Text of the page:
High cost to super region

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Amalgamating the Waikato’s nine councils into a super region could come at a high initial cost to ratepayers despite the suggestion of long term savings.

Waikato District Council chief executive Gavin Ion told the Waikato Times the council’s experience so far with merging with part of Franklin District was there would be significant short-term costs.

Initial estimates showed it would cost the district’s ratepayers about $1.3 million in transition costs and up to $1.5 million in capital costs, depending on whether Waikato District Council carried out services in-house or adopted Franklin’s outsourcing model.

“We think there’s going to be a problem certainly in the short-term and we are quite concerned about it,” Mr Ion said. “We don’t think we will receive enough rating income to meet our requirements in terms of servicing assets, roads and pipes to provide services currently provided to ratepayers.”

He was unsure whether the Waikato would be financially better off if the councils merged, but said that historically there were no savings in merging a number of councils.

Environment Waikato chief executive Bob Laing doubted there would be any savings from an amalgamation of the councils.

He did not think improved efficiencies and a reduction of councillor, mayor and chief executive salaries would offset the set-up costs. Amalgamation would not reduce the costs of services provided by councils.

“If people are looking at amalgamation in terms of savings then I would urge caution about that,” Mr Laing said.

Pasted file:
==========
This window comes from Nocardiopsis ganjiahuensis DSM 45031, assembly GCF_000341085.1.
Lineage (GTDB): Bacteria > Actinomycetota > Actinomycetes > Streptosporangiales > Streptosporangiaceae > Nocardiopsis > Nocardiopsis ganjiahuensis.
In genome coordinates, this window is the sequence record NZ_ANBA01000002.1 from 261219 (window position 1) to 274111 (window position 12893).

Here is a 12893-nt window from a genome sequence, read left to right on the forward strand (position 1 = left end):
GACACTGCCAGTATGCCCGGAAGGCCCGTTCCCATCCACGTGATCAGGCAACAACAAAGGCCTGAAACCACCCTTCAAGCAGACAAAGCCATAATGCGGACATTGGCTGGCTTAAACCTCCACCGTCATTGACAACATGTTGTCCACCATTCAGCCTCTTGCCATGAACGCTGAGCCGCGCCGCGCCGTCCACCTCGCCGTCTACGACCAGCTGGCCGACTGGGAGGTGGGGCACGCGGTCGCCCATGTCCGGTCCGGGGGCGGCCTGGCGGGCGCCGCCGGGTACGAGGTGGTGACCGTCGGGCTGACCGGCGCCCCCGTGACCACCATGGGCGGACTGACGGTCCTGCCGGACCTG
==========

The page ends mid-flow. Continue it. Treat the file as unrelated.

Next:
Hamilton mayor Bob Simcock said that in the short term costs would increase, but there would be a reduction in the long term. There was no detailed working on the estimated costs of the amalgamation because it was undecided about what a reorganisation would involve.

“For me it’s unlikely this (cost savings) is sufficient reason on its own to justify amalgamation,” he said.

“The main reason for me is there is going to be dramatic growth in this area and we will not get the best results with three separate councils and three separate district plans.”

Waipa mayor Alan Livingston also expected a reorganisation of the nine councils to be costly in the short term.

Mr Cox said short-term set-up costs of about $1 million per council would be outweighed by savings in the medium term.

“The new chief executive has just saved $5.1 million at Waipa District Council.

“If we can do that in one council, my estimate is there could be savings of $50 million in the medium term.” The restructure cost $500,000.

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